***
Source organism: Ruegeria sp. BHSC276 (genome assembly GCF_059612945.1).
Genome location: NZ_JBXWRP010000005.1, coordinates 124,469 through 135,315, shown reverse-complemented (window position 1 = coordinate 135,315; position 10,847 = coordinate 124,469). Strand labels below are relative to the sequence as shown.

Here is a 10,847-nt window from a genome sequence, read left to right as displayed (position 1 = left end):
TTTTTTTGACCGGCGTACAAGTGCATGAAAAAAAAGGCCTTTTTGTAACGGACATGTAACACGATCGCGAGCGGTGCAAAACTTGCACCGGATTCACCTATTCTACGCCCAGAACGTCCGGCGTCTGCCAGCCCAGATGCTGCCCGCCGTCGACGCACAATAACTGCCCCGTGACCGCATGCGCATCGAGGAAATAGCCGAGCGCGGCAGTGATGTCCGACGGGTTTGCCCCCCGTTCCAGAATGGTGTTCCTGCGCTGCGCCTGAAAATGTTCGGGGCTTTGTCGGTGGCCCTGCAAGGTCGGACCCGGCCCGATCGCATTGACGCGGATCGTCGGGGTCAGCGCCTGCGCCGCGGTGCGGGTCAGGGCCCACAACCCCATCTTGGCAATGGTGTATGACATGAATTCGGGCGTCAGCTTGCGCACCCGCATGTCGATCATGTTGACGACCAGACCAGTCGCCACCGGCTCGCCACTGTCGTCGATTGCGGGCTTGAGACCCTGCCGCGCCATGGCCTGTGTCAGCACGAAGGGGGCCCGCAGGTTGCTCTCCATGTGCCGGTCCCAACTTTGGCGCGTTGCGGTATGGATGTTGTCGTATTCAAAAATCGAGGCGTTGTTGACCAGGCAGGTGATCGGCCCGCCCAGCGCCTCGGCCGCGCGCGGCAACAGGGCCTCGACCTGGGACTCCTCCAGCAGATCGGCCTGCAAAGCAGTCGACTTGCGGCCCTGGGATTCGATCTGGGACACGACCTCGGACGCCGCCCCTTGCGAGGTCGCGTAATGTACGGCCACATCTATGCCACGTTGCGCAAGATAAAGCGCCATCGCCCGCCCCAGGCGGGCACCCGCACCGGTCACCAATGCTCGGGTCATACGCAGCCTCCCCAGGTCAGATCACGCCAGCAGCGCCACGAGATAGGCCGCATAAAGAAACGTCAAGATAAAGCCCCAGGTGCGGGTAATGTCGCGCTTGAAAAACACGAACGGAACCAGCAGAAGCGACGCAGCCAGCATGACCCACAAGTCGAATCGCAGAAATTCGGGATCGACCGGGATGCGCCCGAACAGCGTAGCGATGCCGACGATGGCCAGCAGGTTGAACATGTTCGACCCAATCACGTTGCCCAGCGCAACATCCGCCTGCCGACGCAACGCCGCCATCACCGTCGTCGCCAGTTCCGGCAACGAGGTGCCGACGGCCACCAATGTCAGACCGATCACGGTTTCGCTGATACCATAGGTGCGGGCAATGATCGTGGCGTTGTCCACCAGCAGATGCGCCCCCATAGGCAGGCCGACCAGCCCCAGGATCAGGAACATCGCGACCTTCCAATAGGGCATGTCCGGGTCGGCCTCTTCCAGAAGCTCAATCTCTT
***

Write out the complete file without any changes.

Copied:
Source organism: Ruegeria sp. BHSC276 (genome assembly GCF_059612945.1).
Genome location: NZ_JBXWRP010000005.1, coordinates 124,469 through 135,315, shown reverse-complemented (window position 1 = coordinate 135,315; position 10,847 = coordinate 124,469). Strand labels below are relative to the sequence as shown.

Here is a 10,847-nt window from a genome sequence, read left to right as displayed (position 1 = left end):
TTTTTTTGACCGGCGTACAAGTGCATGAAAAAAAAGGCCTTTTTGTAACGGACATGTAACACGATCGCGAGCGGTGCAAAACTTGCACCGGATTCACCTATTCTACGCCCAGAACGTCCGGCGTCTGCCAGCCCAGATGCTGCCCGCCGTCGACGCACAATAACTGCCCCGTGACCGCATGCGCATCGAGGAAATAGCCGAGCGCGGCAGTGATGTCCGACGGGTTTGCCCCCCGTTCCAGAATGGTGTTCCTGCGCTGCGCCTGAAAATGTTCGGGGCTTTGTCGGTGGCCCTGCAAGGTCGGACCCGGCCCGATCGCATTGACGCGGATCGTCGGGGTCAGCGCCTGCGCCGCGGTGCGGGTCAGGGCCCACAACCCCATCTTGGCAATGGTGTATGACATGAATTCGGGCGTCAGCTTGCGCACCCGCATGTCGATCATGTTGACGACCAGACCAGTCGCCACCGGCTCGCCACTGTCGTCGATTGCGGGCTTGAGACCCTGCCGCGCCATGGCCTGTGTCAGCACGAAGGGGGCCCGCAGGTTGCTCTCCATGTGCCGGTCCCAACTTTGGCGCGTTGCGGTATGGATGTTGTCGTATTCAAAAATCGAGGCGTTGTTGACCAGGCAGGTGATCGGCCCGCCCAGCGCCTCGGCCGCGCGCGGCAACAGGGCCTCGACCTGGGACTCCTCCAGCAGATCGGCCTGCAAAGCAGTCGACTTGCGGCCCTGGGATTCGATCTGGGACACGACCTCGGACGCCGCCCCTTGCGAGGTCGCGTAATGTACGGCCACATCTATGCCACGTTGCGCAAGATAAAGCGCCATCGCCCGCCCCAGGCGGGCACCCGCACCGGTCACCAATGCTCGGGTCATACGCAGCCTCCCCAGGTCAGATCACGCCAGCAGCGCCACGAGATAGGCCGCATAAAGAAACGTCAAGATAAAGCCCCAGGTGCGGGTAATGTCGCGCTTGAAAAACACGAACGGAACCAGCAGAAGCGACGCAGCCAGCATGACCCACAAGTCGAATCGCAGAAATTCGGGATCGACCGGGATGCGCCCGAACAGCGTAGCGATGCCGACGATGGCCAGCAGGTTGAACATGTTCGACCCAATCACGTTGCCCAGCGCAACATCCGCCTGCCGACGCAACGCCGCCATCACCGTCGTCGCCAGTTCCGGCAACGAGGTGCCGACGGCCACCAATGTCAGACCGATCACGGTTTCGCTGATACCATAGGTGCGGGCAATGATCGTGGCGTTGTCCACCAGCAGATGCGCCCCCATAGGCAGGCCGACCAGCCCCAGGATCAGGAACATCGCGACCTTCCAATAGGGCATGTCCGGGTCGGCCTCTTCCAGAAGCTCAATCTCTT